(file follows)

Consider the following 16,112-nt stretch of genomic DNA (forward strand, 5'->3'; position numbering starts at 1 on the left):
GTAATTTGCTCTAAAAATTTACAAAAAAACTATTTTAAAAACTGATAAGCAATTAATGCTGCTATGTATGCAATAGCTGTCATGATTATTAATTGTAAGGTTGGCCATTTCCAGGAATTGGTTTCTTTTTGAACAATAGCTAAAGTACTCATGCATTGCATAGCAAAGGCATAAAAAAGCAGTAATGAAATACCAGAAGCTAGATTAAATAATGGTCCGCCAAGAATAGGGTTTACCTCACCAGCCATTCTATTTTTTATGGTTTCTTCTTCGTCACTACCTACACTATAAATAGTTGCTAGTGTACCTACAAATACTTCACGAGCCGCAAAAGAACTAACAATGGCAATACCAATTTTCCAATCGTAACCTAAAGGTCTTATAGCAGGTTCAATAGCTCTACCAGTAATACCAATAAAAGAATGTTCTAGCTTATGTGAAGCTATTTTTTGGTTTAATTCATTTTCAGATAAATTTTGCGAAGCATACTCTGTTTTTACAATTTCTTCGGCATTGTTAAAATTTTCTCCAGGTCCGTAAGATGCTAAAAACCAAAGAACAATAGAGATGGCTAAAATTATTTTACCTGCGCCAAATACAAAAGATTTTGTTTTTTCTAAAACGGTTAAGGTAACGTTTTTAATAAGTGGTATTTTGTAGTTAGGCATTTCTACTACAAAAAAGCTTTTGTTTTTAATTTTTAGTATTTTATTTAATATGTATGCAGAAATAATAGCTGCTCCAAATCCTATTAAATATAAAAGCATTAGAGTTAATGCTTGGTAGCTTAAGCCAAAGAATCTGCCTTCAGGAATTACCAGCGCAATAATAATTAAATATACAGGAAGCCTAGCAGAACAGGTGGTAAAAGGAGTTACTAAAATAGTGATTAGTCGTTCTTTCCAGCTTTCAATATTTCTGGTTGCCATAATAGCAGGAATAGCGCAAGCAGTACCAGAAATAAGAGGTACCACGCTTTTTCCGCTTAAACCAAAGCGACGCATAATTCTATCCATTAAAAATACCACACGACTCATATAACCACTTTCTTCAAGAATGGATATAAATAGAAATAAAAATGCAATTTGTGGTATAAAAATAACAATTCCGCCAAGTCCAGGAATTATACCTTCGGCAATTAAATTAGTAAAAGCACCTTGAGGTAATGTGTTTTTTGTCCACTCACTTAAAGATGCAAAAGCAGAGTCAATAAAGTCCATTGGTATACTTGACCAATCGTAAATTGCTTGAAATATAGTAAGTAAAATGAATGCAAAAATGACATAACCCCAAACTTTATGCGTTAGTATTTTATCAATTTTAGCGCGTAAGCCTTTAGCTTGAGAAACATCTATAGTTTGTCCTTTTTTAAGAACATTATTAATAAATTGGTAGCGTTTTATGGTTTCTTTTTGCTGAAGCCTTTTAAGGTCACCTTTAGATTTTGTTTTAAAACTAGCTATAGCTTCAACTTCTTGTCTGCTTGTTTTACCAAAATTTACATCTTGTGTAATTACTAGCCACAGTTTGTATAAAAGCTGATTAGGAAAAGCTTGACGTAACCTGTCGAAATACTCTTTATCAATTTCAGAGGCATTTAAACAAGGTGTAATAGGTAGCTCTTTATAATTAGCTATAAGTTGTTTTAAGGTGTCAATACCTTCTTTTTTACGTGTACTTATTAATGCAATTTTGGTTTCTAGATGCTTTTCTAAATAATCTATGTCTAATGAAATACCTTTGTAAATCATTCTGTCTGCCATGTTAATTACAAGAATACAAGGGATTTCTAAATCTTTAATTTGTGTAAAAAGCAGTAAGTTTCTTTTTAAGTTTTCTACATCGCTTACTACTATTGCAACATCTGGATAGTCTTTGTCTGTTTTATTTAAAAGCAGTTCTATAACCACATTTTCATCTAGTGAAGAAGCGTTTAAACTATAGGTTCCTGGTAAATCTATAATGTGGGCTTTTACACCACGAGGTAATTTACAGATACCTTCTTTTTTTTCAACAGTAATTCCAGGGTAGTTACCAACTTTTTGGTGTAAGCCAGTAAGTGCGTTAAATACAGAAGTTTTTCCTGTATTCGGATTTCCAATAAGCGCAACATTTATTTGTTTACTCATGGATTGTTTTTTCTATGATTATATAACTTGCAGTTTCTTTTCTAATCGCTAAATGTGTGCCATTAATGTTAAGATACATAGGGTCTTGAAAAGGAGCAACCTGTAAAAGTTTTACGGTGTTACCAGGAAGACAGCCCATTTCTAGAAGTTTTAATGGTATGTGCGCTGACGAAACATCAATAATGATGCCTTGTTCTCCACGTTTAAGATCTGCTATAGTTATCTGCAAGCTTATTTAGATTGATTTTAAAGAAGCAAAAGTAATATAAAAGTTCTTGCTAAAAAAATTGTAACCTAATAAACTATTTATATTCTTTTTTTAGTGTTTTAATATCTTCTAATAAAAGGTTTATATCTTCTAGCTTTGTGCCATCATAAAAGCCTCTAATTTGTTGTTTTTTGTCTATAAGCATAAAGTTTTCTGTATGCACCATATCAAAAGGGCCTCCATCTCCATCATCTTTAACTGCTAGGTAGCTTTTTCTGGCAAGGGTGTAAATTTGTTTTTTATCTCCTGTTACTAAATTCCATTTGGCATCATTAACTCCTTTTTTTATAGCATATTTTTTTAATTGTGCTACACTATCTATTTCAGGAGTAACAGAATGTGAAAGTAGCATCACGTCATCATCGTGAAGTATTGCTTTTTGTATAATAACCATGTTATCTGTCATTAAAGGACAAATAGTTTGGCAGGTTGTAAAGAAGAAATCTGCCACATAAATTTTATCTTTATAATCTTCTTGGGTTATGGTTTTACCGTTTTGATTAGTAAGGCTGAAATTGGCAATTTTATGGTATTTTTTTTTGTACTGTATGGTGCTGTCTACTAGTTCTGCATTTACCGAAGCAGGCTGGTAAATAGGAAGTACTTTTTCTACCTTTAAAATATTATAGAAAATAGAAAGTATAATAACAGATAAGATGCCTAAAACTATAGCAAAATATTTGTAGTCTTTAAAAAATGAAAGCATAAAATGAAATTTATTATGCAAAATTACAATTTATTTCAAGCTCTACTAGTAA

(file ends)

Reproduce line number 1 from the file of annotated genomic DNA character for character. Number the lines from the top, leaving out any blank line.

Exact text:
Consider the following 16,112-nt stretch of genomic DNA (forward strand, 5'->3'; position numbering starts at 1 on the left):